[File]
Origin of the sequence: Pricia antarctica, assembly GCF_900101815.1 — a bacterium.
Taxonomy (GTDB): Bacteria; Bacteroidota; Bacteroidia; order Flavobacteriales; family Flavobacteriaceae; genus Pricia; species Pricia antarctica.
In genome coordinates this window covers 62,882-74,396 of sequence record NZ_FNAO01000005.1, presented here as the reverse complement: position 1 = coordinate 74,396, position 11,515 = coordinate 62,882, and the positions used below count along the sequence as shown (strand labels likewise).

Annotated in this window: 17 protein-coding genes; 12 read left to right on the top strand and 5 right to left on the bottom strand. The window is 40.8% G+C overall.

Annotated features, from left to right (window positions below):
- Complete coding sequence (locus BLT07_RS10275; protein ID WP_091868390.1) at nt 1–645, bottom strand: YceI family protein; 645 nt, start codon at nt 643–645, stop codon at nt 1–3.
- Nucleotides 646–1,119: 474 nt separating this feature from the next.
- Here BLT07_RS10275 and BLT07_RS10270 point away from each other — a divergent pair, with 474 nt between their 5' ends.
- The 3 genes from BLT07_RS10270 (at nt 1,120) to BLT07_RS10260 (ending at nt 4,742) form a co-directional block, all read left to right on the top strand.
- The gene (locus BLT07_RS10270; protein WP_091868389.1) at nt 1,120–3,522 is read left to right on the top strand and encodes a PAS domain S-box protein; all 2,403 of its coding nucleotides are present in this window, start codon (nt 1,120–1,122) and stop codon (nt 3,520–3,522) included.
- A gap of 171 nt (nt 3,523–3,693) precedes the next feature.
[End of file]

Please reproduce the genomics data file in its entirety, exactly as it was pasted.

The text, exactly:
Origin of the sequence: Pricia antarctica, assembly GCF_900101815.1 — a bacterium.
Taxonomy (GTDB): Bacteria; Bacteroidota; Bacteroidia; order Flavobacteriales; family Flavobacteriaceae; genus Pricia; species Pricia antarctica.
In genome coordinates this window covers 62,882-74,396 of sequence record NZ_FNAO01000005.1, presented here as the reverse complement: position 1 = coordinate 74,396, position 11,515 = coordinate 62,882, and the positions used below count along the sequence as shown (strand labels likewise).

Annotated in this window: 17 protein-coding genes; 12 read left to right on the top strand and 5 right to left on the bottom strand. The window is 40.8% G+C overall.

Annotated features, from left to right (window positions below):
- Complete coding sequence (locus BLT07_RS10275; protein ID WP_091868390.1) at nt 1–645, bottom strand: YceI family protein; 645 nt, start codon at nt 643–645, stop codon at nt 1–3.
- Nucleotides 646–1,119: 474 nt separating this feature from the next.
- Here BLT07_RS10275 and BLT07_RS10270 point away from each other — a divergent pair, with 474 nt between their 5' ends.
- The 3 genes from BLT07_RS10270 (at nt 1,120) to BLT07_RS10260 (ending at nt 4,742) form a co-directional block, all read left to right on the top strand.
- The gene (locus BLT07_RS10270; protein WP_091868389.1) at nt 1,120–3,522 is read left to right on the top strand and encodes a PAS domain S-box protein; all 2,403 of its coding nucleotides are present in this window, start codon (nt 1,120–1,122) and stop codon (nt 3,520–3,522) included.
- A gap of 171 nt (nt 3,523–3,693) precedes the next feature.